After the devastating and avoidable collapse of the Rana Plaza in 2013 in Bangladesh, two innovative multi-stakeholder initiatives (MSIs) emerged: the Alliance for Bangladesh Worker Safety (“Alliance”) and the Bangladesh Accord on Building and Fire Safety (“Accord”).
They engaged a diverse group of regulatory actors (local suppliers/producers, foreign buyers, the International Labor Organization, the national government, and activist networks), regulatory mechanisms (for operating, financing and monitoring safety inspections), and detailed standards or rules in order to ensure factory safety for garment workers. Moving beyond voluntary codes of conduct and “Do No Harm” policies, these MSIs introduced significant institutional changes in corporate responsibility. They included stronger sourcing policy, improved safety of factory premises, and public reporting of corporate compliance. Indeed, unlike traditional international standard-setting MSIs, the Accord’s terms were legally binding between brands and trade unions. This is the first time an MSI allowed legal enforcement of its provisions and obligations in a transnational labor regulatory setting. Although the terms of both programs have ended, these MSIs attempted to address the regulatory deficiencies created or overlooked by the national government and the supplier factories.
Yet, with continued evidence of a race to the bottom for wages and working conditions in supplier factories, brands offering cut-rate sourcing prices, and recent reports on the costs to the jobs, health and work entitlements of millions of laborers due to COVID-19-related supply contract cancellations, academic and policy debates are focusing on MSIs’ structural and functional effectiveness and the possibility of restructuring these to deliver social justice oriented results:
How could MSIs be more inclusive in their formation?
How could MSIs lead to long-lasting influence on corporate sourcing policies and improvement of work conditions and entitlements?
Although these issues appear separate, I argue that to properly address diverse compliance challenges in supply chains, there needs to be a coherent and connected restructuring of MSIs that both strengthens their participatory mechanisms and influences the transformation of our liberal market system’s dominant business model.
Greater participatory space
While some have argued that MSIs aggravated the post-World War II labor disempowerment process by excluding true representation of labor in their governance, the aforementioned initiatives created participatory governance models in supply chain businesses. Both insisted on unionization and greater participatory space for laborers in supplier factories, promoted strong labor standards in their monitoring processes, or influenced the corporate codes of participating brands. Yet, after years of MSI involvement, shadow unions that are constantly under threat and have slim worker representation are still the norm in garment supply industries. The sourcing brands (some of which are participants in these initiatives) provoke the continuance of these anti-union practices and lack of respect for associational rights through their search for lowest-cost producers/suppliers. Additionally, by relying on ineffective audits and failing to take corrective action when clear violations are detected, some brands incentivize further violations.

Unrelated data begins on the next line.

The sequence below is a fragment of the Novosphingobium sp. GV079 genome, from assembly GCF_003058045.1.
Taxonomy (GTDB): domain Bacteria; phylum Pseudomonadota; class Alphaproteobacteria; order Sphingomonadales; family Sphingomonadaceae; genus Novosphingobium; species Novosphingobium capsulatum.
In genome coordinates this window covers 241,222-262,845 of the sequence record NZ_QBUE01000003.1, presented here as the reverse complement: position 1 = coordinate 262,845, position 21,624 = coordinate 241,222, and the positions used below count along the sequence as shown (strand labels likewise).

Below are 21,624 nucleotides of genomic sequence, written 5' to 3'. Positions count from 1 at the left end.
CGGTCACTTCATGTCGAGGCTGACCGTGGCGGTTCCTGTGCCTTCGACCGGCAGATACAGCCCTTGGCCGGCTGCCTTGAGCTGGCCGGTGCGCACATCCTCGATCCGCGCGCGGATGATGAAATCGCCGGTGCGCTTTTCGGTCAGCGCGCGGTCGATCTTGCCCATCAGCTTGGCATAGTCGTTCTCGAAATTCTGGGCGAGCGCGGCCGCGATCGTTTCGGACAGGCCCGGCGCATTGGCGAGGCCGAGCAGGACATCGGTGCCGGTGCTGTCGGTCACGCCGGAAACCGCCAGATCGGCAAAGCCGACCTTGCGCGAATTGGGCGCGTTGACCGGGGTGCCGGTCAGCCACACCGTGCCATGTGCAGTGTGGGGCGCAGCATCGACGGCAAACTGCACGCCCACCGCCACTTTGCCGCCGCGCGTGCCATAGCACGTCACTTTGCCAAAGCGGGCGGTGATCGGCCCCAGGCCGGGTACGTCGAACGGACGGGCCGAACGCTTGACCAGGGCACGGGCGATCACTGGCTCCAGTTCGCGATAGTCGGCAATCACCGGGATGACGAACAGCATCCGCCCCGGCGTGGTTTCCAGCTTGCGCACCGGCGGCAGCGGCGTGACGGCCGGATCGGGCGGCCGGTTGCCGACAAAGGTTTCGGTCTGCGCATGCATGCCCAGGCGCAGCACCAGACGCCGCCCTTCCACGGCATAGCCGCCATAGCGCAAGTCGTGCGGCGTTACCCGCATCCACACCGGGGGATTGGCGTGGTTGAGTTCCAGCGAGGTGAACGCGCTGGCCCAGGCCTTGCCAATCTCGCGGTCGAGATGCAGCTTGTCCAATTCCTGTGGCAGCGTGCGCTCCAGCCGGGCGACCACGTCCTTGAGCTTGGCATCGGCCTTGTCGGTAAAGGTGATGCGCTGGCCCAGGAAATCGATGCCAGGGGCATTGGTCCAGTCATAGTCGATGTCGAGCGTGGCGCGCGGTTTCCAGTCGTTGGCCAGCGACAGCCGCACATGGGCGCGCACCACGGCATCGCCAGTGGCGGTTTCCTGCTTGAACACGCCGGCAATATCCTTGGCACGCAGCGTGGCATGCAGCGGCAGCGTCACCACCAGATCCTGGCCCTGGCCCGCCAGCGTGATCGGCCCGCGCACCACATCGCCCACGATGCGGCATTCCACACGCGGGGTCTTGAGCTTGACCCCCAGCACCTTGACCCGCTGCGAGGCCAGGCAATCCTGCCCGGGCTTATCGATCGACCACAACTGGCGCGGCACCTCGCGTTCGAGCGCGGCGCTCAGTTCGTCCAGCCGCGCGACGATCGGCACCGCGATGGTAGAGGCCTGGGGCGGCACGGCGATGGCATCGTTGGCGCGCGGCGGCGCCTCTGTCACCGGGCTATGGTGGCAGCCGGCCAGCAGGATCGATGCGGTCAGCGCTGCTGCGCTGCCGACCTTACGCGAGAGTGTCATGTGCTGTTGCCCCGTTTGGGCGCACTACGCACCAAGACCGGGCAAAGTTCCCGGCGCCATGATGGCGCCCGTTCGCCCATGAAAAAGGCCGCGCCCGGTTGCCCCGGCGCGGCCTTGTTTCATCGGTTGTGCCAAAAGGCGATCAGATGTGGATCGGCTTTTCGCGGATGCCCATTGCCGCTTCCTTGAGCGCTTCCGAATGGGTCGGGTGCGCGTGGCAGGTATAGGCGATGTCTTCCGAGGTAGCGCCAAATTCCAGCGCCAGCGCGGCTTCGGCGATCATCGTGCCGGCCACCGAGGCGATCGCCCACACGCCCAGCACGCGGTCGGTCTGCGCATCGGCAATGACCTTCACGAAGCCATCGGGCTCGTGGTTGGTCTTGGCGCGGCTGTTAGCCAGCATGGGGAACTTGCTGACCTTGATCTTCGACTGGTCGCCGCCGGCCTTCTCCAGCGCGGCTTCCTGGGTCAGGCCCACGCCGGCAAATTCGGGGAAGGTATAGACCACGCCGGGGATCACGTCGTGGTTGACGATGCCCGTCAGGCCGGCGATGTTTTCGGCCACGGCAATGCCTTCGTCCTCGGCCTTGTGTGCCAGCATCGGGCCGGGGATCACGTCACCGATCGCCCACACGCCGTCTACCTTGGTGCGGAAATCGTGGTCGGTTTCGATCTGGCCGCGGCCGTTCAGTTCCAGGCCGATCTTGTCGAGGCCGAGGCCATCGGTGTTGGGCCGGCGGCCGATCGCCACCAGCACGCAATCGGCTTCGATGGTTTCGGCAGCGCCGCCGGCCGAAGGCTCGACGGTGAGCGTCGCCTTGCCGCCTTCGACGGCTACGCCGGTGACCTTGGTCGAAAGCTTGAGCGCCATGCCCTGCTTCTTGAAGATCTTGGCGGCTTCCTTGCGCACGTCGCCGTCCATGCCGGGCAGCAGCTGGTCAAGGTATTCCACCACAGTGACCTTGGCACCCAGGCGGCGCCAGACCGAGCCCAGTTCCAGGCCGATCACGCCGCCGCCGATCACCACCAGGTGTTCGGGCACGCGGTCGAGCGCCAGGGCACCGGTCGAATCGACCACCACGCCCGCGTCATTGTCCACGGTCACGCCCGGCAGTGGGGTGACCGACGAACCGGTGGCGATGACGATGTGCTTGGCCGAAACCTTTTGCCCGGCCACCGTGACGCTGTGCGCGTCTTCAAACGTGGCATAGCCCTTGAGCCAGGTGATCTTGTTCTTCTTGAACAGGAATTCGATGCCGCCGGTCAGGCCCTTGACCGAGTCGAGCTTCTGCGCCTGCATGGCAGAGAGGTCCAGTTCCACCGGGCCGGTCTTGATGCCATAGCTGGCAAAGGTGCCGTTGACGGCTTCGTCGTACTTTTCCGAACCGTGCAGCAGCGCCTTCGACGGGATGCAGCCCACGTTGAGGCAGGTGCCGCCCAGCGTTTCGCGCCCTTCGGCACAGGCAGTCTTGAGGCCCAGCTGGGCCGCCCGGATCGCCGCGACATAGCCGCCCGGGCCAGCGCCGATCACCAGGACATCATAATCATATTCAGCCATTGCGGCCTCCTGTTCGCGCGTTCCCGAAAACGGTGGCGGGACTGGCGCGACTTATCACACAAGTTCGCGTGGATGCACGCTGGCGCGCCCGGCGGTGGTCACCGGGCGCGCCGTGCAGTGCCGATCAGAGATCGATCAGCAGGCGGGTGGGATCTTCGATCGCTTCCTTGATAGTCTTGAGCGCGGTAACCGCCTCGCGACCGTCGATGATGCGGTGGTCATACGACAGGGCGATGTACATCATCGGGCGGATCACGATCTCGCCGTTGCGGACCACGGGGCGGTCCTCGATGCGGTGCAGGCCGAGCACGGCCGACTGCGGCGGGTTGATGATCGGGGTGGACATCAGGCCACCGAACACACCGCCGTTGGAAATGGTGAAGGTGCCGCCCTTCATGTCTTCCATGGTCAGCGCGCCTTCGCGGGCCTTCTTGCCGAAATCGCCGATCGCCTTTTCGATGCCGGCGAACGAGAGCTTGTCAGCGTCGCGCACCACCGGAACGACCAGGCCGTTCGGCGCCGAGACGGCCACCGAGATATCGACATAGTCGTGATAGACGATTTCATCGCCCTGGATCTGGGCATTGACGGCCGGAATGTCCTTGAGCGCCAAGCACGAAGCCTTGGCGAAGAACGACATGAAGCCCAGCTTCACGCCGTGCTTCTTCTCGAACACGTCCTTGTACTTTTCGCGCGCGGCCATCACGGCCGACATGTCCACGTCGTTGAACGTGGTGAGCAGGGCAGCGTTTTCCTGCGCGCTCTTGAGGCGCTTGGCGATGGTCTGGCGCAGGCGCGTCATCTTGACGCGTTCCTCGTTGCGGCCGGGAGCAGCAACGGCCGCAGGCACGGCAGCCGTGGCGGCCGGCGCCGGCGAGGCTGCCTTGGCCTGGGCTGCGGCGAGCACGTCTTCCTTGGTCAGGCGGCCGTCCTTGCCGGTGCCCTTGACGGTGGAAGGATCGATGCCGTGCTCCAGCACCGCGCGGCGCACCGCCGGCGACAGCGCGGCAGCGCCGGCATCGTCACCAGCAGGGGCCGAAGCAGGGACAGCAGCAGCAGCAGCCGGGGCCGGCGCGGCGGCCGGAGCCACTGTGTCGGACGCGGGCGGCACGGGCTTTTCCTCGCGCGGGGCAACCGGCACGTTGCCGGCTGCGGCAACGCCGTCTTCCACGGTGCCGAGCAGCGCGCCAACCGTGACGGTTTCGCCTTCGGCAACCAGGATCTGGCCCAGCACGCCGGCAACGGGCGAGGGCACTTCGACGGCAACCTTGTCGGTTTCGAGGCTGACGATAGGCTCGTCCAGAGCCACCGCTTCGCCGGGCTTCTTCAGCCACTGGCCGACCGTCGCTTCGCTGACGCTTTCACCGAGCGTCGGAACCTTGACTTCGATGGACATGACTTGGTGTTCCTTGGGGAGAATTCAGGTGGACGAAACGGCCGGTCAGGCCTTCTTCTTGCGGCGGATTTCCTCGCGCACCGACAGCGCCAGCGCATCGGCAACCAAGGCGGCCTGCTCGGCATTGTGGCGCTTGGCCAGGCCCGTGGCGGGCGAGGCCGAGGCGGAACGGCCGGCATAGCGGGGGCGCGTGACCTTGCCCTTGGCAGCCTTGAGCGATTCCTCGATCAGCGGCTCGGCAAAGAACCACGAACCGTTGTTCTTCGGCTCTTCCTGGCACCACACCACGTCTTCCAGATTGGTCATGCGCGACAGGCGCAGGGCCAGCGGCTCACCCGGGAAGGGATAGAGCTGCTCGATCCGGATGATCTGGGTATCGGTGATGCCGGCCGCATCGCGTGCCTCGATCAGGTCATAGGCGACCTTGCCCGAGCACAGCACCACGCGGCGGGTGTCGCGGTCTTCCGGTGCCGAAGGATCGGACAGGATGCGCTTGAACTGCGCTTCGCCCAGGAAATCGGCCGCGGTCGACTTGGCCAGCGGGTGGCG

More surprisingly, these initiatives precluded any form of collective strategic response from laborers, failing to provide enough space for discussion or information-sharing between different labor representatives working with different suppliers. To make it more complex, in supply chain businesses it is difficult to ensure compliance at the supplier level unless managers of factories formally adopt these standards in their internal management. Therefore, any effort to redesign/rethink the MSI model should incorporate plans for A) effective factory-level unionization; and B) creating more space within the MSI model for laborers to connect themselves with others working with different suppliers and to challenge the initiatives’ governance arrangements that affect them.
Better business model
Although greater participatory space helps to generate collective demands for appropriate labor rights and ultimately leads to institutional strengthening, meaningful and long-term structural change that benefits laborers needs to focus on the possibility of transforming the existing model of doing business. The underlying connection between these issues is obvious: realization of the one depends on the other. For example, if sourcing brands are allowed to shut down production firms abruptly, unilaterally terminate supplier relationships, or source from lowest-cost producers/suppliers, then what would prevent producer/supplier companies from searching for less regulated markets and “better” deals? If the buyer-dictated supply contracts continue to put downward price pressure on the suppliers, what would prevent the suppliers from minimizing or falsifying their social compliance efforts? My own data-based research showed that elaborate safety and social compliance demands from brands, declining sourcing prices, and increase of garment laborers’ wages in Bangladesh are seriously affecting or undermining factory managers’ social compliance willingness and capacity.